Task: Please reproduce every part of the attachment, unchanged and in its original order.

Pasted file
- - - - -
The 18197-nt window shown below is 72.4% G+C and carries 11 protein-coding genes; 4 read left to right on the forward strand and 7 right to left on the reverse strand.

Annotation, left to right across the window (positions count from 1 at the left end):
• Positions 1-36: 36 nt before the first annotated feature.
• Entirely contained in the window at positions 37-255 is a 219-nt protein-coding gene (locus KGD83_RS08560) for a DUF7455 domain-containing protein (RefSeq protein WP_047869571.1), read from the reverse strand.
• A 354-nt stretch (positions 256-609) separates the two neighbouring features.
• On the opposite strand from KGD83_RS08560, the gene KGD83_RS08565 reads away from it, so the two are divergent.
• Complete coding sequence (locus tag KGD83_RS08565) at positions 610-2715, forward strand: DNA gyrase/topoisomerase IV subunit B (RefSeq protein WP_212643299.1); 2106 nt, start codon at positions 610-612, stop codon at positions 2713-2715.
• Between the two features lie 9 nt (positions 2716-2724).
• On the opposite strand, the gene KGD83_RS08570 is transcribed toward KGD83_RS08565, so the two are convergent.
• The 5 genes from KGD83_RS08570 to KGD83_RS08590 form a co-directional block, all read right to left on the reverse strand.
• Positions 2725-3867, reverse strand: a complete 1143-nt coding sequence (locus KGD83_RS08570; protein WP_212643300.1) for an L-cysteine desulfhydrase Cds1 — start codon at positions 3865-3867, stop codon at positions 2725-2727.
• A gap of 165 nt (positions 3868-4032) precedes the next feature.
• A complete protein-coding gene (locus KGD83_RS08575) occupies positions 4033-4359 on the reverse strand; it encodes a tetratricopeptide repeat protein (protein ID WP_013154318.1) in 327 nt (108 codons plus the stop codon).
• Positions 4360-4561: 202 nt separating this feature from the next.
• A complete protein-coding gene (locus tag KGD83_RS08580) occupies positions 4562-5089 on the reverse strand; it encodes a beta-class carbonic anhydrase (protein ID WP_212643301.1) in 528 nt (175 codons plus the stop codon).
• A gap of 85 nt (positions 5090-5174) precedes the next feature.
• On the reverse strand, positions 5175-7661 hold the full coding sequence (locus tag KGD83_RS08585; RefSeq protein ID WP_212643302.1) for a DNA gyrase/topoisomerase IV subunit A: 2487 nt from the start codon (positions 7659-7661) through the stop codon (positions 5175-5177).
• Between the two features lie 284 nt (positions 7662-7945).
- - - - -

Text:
The 18197-nt window shown below is 72.4% G+C and carries 11 protein-coding genes; 4 read left to right on the forward strand and 7 right to left on the reverse strand.

Annotation, left to right across the window (positions count from 1 at the left end):
• Positions 1-36: 36 nt before the first annotated feature.
• Entirely contained in the window at positions 37-255 is a 219-nt protein-coding gene (locus KGD83_RS08560) for a DUF7455 domain-containing protein (RefSeq protein WP_047869571.1), read from the reverse strand.
• A 354-nt stretch (positions 256-609) separates the two neighbouring features.
• On the opposite strand from KGD83_RS08560, the gene KGD83_RS08565 reads away from it, so the two are divergent.
• Complete coding sequence (locus tag KGD83_RS08565) at positions 610-2715, forward strand: DNA gyrase/topoisomerase IV subunit B (RefSeq protein WP_212643299.1); 2106 nt, start codon at positions 610-612, stop codon at positions 2713-2715.
• Between the two features lie 9 nt (positions 2716-2724).
• On the opposite strand, the gene KGD83_RS08570 is transcribed toward KGD83_RS08565, so the two are convergent.
• The 5 genes from KGD83_RS08570 to KGD83_RS08590 form a co-directional block, all read right to left on the reverse strand.
• Positions 2725-3867, reverse strand: a complete 1143-nt coding sequence (locus KGD83_RS08570; protein WP_212643300.1) for an L-cysteine desulfhydrase Cds1 — start codon at positions 3865-3867, stop codon at positions 2725-2727.
• A gap of 165 nt (positions 3868-4032) precedes the next feature.
• A complete protein-coding gene (locus KGD83_RS08575) occupies positions 4033-4359 on the reverse strand; it encodes a tetratricopeptide repeat protein (protein ID WP_013154318.1) in 327 nt (108 codons plus the stop codon).
• Positions 4360-4561: 202 nt separating this feature from the next.
• A complete protein-coding gene (locus tag KGD83_RS08580) occupies positions 4562-5089 on the reverse strand; it encodes a beta-class carbonic anhydrase (protein ID WP_212643301.1) in 528 nt (175 codons plus the stop codon).
• A gap of 85 nt (positions 5090-5174) precedes the next feature.
• On the reverse strand, positions 5175-7661 hold the full coding sequence (locus tag KGD83_RS08585; RefSeq protein ID WP_212643302.1) for a DNA gyrase/topoisomerase IV subunit A: 2487 nt from the start codon (positions 7659-7661) through the stop codon (positions 5175-5177).
• Between the two features lie 284 nt (positions 7662-7945).